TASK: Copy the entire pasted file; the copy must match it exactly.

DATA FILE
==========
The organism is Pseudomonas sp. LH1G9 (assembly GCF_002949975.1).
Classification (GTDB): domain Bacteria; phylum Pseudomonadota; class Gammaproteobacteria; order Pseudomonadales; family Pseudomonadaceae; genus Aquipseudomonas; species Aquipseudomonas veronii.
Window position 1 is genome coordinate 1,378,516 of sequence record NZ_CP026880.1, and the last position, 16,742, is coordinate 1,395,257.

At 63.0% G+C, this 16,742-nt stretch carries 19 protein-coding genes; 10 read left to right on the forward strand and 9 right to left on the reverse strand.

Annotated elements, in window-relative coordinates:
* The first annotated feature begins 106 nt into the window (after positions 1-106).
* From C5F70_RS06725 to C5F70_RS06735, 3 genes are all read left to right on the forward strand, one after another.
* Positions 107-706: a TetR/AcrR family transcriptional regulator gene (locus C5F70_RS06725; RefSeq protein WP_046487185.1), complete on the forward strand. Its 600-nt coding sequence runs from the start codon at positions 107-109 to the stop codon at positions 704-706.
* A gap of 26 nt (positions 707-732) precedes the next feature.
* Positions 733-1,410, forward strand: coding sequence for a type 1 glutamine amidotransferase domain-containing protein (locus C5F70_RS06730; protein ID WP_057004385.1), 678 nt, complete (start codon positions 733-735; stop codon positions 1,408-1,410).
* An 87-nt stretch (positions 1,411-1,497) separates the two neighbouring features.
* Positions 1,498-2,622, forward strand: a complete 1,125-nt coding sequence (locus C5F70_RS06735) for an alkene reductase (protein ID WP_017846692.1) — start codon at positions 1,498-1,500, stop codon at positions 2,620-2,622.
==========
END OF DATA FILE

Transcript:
The organism is Pseudomonas sp. LH1G9 (assembly GCF_002949975.1).
Classification (GTDB): domain Bacteria; phylum Pseudomonadota; class Gammaproteobacteria; order Pseudomonadales; family Pseudomonadaceae; genus Aquipseudomonas; species Aquipseudomonas veronii.
Window position 1 is genome coordinate 1,378,516 of sequence record NZ_CP026880.1, and the last position, 16,742, is coordinate 1,395,257.

At 63.0% G+C, this 16,742-nt stretch carries 19 protein-coding genes; 10 read left to right on the forward strand and 9 right to left on the reverse strand.

Annotated elements, in window-relative coordinates:
* The first annotated feature begins 106 nt into the window (after positions 1-106).
* From C5F70_RS06725 to C5F70_RS06735, 3 genes are all read left to right on the forward strand, one after another.
* Positions 107-706: a TetR/AcrR family transcriptional regulator gene (locus C5F70_RS06725; RefSeq protein WP_046487185.1), complete on the forward strand. Its 600-nt coding sequence runs from the start codon at positions 107-109 to the stop codon at positions 704-706.
* A gap of 26 nt (positions 707-732) precedes the next feature.
* Positions 733-1,410, forward strand: coding sequence for a type 1 glutamine amidotransferase domain-containing protein (locus C5F70_RS06730; protein ID WP_057004385.1), 678 nt, complete (start codon positions 733-735; stop codon positions 1,408-1,410).
* An 87-nt stretch (positions 1,411-1,497) separates the two neighbouring features.
* Positions 1,498-2,622, forward strand: a complete 1,125-nt coding sequence (locus C5F70_RS06735) for an alkene reductase (protein ID WP_017846692.1) — start codon at positions 1,498-1,500, stop codon at positions 2,620-2,622.